My introduction to moose photography in Colorado occurred in May of 2005 while visiting Rocky Mountain National Park with my wife (then girlfriend) Trudy. I was never dialed into moose or wildlife photography at that time. It was the waning years of my time at The Wall Street Journal and I was in the process of re-imagining my life after having spent 25 years making newspapers and living in the corporate world. Digital Cameras had been around for a few years, but back then were still a new technology. I wanted to learn more about these new types of cameras too, so I bought my first DSLR, a Canon EOS 350D (known at the time as the Rebel XT)
My trip with Trudy to Rocky Mountain National Park in May of 2005 was my first attempt at photographing moose. We came upon a bull, cow and calf, grazing in an open field near the Southwest entrance to the park. There were probably a half dozen or so other people hanging out by the road and in a pull off watching these moose from a good perspective. I pulled into the parking area and while sitting there getting my camera configured for a few shots, another vehicle pulled up next to us. I looked at the driver and couldn’t believe my eyes. It was former NFL quarterback Joe Montana. A totally distracting occurrence. He was traveling with a lady and had pulled in right after we did, trying to get a look at the moose. I had a decision to make, go gaga over being next to Joe Montana while we watched moose together or get out of the car and make some photos. I chose to get out of the car and make some photos. I wandered out into the woods near the road to get a better view of the moose. I wasn’t very smart though, as this pissed off the bull moose and he charged me. I ducked behind a large tree and fired off a sequence of photos as he came running towards me. It turned out to be a bluff by the bull. He veered off from his charge and turned to chase the cow and calf back out into the field away from the gathering crowd. The moose eventually wandered to the other side of the field and out of usable photographic range. I walked back to the car and noticed that Joe Montana and his guest were driving out of the parking area. Oh well, I didn’t get a chance to meet him, though we were at one point only a few feet away from one another.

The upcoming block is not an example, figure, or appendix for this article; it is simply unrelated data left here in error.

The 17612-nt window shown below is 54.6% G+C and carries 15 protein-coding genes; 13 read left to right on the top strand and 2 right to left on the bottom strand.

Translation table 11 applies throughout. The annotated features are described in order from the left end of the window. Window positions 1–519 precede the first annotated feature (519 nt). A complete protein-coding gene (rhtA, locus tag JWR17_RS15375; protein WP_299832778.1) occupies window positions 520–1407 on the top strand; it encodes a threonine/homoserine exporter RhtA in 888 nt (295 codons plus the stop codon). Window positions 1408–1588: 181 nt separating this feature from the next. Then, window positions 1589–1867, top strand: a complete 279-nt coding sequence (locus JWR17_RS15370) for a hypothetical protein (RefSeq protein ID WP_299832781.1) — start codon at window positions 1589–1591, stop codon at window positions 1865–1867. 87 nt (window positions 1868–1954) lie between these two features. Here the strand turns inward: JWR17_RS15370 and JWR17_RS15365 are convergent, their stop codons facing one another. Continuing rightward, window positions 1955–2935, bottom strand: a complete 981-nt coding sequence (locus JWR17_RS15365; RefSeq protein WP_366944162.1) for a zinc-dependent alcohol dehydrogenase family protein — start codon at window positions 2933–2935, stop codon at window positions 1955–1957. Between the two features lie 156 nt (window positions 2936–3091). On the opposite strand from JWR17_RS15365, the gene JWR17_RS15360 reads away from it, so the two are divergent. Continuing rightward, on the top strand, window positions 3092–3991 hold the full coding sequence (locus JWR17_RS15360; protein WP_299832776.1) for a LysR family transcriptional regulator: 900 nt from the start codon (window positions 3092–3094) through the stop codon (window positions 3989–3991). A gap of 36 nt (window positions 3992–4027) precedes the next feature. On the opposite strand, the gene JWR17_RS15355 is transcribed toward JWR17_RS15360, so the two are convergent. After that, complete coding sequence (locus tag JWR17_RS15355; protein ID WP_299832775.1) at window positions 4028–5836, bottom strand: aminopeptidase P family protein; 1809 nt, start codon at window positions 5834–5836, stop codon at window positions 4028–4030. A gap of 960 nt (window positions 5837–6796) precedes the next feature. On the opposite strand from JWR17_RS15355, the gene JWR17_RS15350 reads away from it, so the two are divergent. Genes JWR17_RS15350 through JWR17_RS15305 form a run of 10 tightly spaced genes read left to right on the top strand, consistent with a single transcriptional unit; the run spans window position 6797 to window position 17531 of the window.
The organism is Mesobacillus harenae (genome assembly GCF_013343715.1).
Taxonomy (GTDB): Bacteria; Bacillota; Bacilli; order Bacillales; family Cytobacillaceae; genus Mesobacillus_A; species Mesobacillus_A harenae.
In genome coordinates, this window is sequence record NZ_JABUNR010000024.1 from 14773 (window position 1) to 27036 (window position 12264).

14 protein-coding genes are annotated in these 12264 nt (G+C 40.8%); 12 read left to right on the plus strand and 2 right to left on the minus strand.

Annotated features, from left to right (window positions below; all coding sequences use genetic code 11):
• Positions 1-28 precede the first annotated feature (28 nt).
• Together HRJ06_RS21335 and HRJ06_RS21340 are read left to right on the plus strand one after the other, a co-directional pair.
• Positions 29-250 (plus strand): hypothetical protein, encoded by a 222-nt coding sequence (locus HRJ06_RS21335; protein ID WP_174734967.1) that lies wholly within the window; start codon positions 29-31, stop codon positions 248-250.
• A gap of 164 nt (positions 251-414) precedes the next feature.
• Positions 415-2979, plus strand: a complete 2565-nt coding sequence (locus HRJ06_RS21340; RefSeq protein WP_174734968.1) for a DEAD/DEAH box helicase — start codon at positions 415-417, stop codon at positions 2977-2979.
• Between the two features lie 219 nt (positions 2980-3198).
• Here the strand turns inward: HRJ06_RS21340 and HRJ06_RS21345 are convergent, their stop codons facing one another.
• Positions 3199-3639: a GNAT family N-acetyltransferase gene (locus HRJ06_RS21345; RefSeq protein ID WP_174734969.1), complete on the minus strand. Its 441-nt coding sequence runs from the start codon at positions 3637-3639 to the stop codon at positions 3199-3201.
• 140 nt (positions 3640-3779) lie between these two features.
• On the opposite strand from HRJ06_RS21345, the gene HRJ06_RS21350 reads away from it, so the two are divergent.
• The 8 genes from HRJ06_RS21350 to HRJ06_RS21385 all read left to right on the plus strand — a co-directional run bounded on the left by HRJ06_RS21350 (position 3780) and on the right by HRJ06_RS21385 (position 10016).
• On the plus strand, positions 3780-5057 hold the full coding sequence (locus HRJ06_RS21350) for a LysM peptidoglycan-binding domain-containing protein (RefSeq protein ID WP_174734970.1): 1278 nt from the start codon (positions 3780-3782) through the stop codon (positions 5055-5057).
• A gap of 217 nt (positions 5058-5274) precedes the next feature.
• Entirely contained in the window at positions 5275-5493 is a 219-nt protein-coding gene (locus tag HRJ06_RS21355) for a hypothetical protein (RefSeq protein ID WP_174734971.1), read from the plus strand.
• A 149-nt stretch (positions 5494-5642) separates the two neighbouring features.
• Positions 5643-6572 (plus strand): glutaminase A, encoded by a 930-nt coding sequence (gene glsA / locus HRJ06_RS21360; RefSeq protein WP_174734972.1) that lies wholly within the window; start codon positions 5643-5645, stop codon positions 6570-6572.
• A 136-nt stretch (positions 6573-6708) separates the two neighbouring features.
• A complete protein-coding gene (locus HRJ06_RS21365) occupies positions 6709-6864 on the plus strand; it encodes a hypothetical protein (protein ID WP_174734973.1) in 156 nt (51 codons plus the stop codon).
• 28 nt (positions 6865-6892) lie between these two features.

When I got home later that evening, I quickly downloaded the moose photos and found out that most of them were out of focus. A rookie mistake it was. I used too slow a shutter speed and anything involving movement was simply blurred beyond use. My first moose photos were a fail.
Shortly after that, it occurred to me one day, while visiting my cabin in Red Feather Lakes, that I was seeing a lot of moose when I went into the higher elevations around the village. I decided to pay closer attention and begin looking for them. As it turned out, I could find them just about everywhere. I started taking family and friends along. They all enjoyed it but nobody seemed as enthusiastic about it as I was.
After being bitten by the moose bug, I was hooked. I was tiring of wedding and event photography and had started focusing my attention on landscape tours and wildlife. My business model was morphing and I was tiring of photographing people gatherings. After several years of exploring Northern Colorado and learning more about moose, I decided that in 2013 that I would begin organizing moose photo tours. I did paying moose gigs until 2017, and reverted back to enthusiast status after that. But the moose have never left me and I’ve taken private groups out for photography each year since.